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LastPass incident response report on source code breach released

LastPass has published an official follow-up report on the security breach incident it was hit with last month, based on what the password management platform has been able to figure out about the attack and the attackers in the aftermath of the intrusion.

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Fri, 23 Sep 2022
LastPass incident response report on source code breach released
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According to the company, the attacker or attackers at LastPass seem to have operated more stealthily, apparently tricking a LastPass developer into installing malware that the cyber criminals then used to hitch a ride into the company’s source code repository.

From LastPass' post-attack assessment, the company has found that the attacker "gained access to the development environment using a developer's compromised endpoint", which has led the company to assume this was down to the attacker implanting system-snooping malware on a programmer’s computer.

The trick used to implant the malware couldn't be determined by LastPass which the company has noted as "disappointing", stating that "knowing how the last attack was actually carried out makes it easier to reassure customers that revised prevention, detection and response procedures are likely to block it next time".

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Many potential attack vectors spring to mind, which includes unpatched local software, a "shadow IT" leading to an insecure local configuration, a phishing click-through blunder, unsafe downloading habits, treachery in the source code supply chain relied on by the coder concerned, or a booby-trapped email attachment opened in error.

LastPass added that the attacker "utilised their persistent access to impersonate the developer once the developer had successfully authenticated using multi-factor authentication". Meaning that that the hacker may not have ever needed to acquire the victim's password or 2FA code, but simply used a cookie-stealing attack, or extracted the developer's authentication token from genuine network traffic (or from the RAM of the victim's computer) in order to piggyback on the programmer’s usual access.

The attacker had been detected and expelled by LastPass within four days. With the risks of timestamp ambiguity in system logs, being able to determine the precise order in which events occurred during an attack is a vital part of incident response according to the company.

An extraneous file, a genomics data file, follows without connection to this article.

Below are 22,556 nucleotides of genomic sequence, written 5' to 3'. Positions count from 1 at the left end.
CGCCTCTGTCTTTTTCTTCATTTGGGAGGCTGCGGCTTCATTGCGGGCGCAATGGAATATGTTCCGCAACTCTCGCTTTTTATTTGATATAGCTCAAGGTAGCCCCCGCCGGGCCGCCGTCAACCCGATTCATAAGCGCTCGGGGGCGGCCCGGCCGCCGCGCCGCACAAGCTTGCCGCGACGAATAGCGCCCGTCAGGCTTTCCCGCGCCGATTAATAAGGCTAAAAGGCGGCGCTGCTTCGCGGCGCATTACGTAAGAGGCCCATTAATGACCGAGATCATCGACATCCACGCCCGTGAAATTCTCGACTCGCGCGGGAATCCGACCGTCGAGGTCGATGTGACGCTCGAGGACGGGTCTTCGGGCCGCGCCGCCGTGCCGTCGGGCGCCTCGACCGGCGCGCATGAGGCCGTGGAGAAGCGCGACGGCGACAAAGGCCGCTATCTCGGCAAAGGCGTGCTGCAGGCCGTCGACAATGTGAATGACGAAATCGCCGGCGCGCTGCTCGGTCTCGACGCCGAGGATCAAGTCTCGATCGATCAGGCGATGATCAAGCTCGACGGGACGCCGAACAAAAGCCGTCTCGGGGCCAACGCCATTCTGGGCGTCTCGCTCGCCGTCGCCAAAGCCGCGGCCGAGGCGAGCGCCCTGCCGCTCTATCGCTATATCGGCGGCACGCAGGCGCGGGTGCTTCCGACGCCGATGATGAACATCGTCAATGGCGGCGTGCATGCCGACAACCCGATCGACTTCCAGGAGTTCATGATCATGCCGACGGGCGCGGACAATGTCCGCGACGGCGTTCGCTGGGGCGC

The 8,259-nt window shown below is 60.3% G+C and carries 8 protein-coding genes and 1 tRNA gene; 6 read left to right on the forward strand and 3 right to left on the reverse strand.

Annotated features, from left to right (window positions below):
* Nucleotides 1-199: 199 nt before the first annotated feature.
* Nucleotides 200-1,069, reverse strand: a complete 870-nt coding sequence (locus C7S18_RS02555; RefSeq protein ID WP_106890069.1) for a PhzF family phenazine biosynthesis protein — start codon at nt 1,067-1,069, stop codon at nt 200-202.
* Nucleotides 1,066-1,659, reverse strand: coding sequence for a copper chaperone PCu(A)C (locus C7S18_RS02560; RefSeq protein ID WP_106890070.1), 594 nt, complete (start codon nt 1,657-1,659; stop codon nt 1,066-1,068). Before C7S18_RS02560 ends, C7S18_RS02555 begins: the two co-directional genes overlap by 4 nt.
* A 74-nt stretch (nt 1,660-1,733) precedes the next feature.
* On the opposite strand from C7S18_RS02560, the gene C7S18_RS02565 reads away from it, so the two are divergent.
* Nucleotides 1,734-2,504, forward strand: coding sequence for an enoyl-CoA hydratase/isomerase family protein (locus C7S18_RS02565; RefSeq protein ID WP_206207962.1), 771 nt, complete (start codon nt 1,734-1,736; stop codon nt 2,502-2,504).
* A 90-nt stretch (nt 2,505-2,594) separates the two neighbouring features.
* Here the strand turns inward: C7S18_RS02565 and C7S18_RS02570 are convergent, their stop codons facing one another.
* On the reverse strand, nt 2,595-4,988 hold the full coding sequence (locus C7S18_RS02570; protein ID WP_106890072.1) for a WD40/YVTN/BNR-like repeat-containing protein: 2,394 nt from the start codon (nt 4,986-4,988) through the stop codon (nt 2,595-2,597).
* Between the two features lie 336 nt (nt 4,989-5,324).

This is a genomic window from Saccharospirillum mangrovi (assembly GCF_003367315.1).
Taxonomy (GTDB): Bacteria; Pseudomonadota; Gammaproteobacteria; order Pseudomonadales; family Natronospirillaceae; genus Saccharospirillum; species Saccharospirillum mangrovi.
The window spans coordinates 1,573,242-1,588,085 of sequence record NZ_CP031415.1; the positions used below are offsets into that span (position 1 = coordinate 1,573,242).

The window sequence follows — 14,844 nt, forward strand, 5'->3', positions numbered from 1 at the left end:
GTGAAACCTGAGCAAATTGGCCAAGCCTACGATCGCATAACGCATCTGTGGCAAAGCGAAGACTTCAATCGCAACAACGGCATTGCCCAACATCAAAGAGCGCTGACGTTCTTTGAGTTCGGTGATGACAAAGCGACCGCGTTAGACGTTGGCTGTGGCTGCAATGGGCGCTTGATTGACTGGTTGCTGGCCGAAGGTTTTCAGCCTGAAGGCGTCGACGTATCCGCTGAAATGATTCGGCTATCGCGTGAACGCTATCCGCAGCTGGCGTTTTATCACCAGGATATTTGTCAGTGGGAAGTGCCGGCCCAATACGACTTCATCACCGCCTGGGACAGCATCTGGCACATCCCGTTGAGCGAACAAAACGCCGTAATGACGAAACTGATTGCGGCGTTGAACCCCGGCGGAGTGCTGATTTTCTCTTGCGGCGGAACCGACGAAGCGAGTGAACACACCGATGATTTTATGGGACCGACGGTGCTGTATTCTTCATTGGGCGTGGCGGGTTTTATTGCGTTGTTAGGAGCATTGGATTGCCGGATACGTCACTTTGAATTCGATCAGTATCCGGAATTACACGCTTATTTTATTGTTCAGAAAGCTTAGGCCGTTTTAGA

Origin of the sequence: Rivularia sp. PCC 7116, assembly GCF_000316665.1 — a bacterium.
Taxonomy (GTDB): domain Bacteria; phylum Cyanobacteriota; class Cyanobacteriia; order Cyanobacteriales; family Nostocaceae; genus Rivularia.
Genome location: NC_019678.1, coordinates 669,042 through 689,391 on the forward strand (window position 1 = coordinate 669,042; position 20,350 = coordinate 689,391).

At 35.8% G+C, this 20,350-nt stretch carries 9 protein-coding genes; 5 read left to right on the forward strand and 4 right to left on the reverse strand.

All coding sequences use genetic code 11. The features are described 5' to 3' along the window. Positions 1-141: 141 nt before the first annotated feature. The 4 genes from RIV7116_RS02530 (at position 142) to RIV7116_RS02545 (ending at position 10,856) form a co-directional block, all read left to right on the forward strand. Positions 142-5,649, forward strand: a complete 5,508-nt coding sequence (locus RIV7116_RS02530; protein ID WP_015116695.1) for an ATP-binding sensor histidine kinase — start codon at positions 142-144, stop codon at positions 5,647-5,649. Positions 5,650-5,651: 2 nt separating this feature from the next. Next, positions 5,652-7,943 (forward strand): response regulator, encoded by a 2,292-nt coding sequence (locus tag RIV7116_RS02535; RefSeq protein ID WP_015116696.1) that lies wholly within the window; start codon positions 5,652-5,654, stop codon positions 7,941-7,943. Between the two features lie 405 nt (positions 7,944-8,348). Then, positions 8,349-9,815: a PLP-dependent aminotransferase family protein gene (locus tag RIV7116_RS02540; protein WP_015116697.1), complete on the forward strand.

LastPass keeps its development and production networks physically separate. According to Paul Ducklin of Sophos Naked Security, this is a "good cyber security practice".

"It prevents an attack on the development network, where things are inevitably in an ongoing state of change and experimentation, from turning into an immediate compromise of the official software that’s directly available to customers and the rest of the business," Ducklin said.

The company doesn’t keep any customer data in its development environment either which Ducklin notes as a good move.

"Again, this is good practice given that developers are, as the job name suggests, generally working on software that has yet to go through a full-on security review and quality assurance process.

"This separation also makes it believable for LastPass to claim that no password vault data, which would have been encrypted with users' private keys anyway, could have been exposed, which is a stronger claim than simply saying, 'We couldn’t find any evidence that it was exposed'.

"Keeping real-world data out of your development network also prevents well-meaning coders from inadvertently grabbing data that's meant to be under regulatory protection and using it for unofficial test purposes.

"Although source code was stolen, no unauthorised code changes were left behind by the attacker," Ducklin added.

Source code moving from the development network into production, Ducklin continued, "can only happen after the completion of rigorous code review, testing, and validation processes".

"This makes it believable for LastPass to claim that no modified or poisoned source code would have reached customers or the rest of the business, even if the attacker had managed to implant rogue code in the version control system," Ducklin said.

LastPass never stores or even knows its users' private decryption keys. In other words, even if the attacker had made off with password data, according to Ducklin, it would have ended up as just so much shredded "digital cabbage".

"The company also provides a public explanation of how it secures password vault data against offline cracking, including using client-side PBKDF2-HMAC-SHA256 for salting-hashing-and-stretching your offline password with 100,100 iterations, thus making password cracking attempts very much harder even if attackers make off with locally-stored copies of your password vault," Ducklin further explained.

Although this is an embarrassing incident for LastPass, the attack, and the company's own incident report, are good reminders that "divide and conquer", also known by the jargon term zero trust, is an important part of contemporary cyber defence.

"Hats off to LastPass for admitting to what amounts to a 'known unknown'," Ducklin concluded.

[Related: Slack notification alerted Uber of breach]

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